The Bad Actors

Jenny Radcliffe is an expert in finding the bad apple in an organisation or, more regularly, making a good apple go bad. Jenny spent most of her adult life ‘people hacking’, using social engineering techniques and the digital landscape to gain access to businesses. In this world where an organisation’s digital security may be airtight to the average criminal, using the internet to spot the human weak spots within an organisation is easier than you would imagine.

If, for example, an outside bad actor wanted to gain access to a member of your board’s computer system, how would they do it? The answer is, nearly always, online.

It is very easy to find out personal information about people online (Photo source)

By searching each board member you can, very easily, find out who their partner is, do they have children or pets, their phone number, home address, what’s their favourite TV show… the information unique to each individual. Once the bad actor has these hooks, they can use them to target individuals. The person with lots of dogs, for example, would be vulnerable to an email asking them to re-book an appointment with the local vet.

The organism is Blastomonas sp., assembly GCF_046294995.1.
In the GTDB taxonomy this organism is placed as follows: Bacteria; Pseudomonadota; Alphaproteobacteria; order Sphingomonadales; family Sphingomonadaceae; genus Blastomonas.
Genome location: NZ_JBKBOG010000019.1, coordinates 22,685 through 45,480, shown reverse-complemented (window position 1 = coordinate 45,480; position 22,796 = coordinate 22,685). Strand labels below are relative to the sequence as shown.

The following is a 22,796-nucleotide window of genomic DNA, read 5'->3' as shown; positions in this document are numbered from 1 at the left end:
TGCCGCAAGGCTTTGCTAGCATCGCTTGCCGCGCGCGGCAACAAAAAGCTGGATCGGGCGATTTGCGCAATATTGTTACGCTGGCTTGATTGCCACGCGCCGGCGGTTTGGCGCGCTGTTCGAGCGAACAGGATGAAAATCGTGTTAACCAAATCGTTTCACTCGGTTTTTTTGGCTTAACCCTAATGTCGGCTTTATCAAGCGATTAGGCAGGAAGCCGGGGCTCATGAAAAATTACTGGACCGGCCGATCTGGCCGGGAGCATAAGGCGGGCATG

This online research will also give clues to the outsider on who to overtly target to recruit for corporate espionage. If you surveyed CEOs today corporate espionage would probably not be high on their list (although cybersecurity might) as it doesn’t feel like something that would be common to an organisation. This is not the case.

At the time of writing, WeWork – the largest company in the co-working space business (like an Airbnb for office space) – has been accused of sending two spies to infiltrate rival Knotel to steal information and customers. The spies allegedly visited seven Knotel properties in Manhatten in September in a “systematic attempt to pilfer Knotel’s proprietary information and trade secrets”.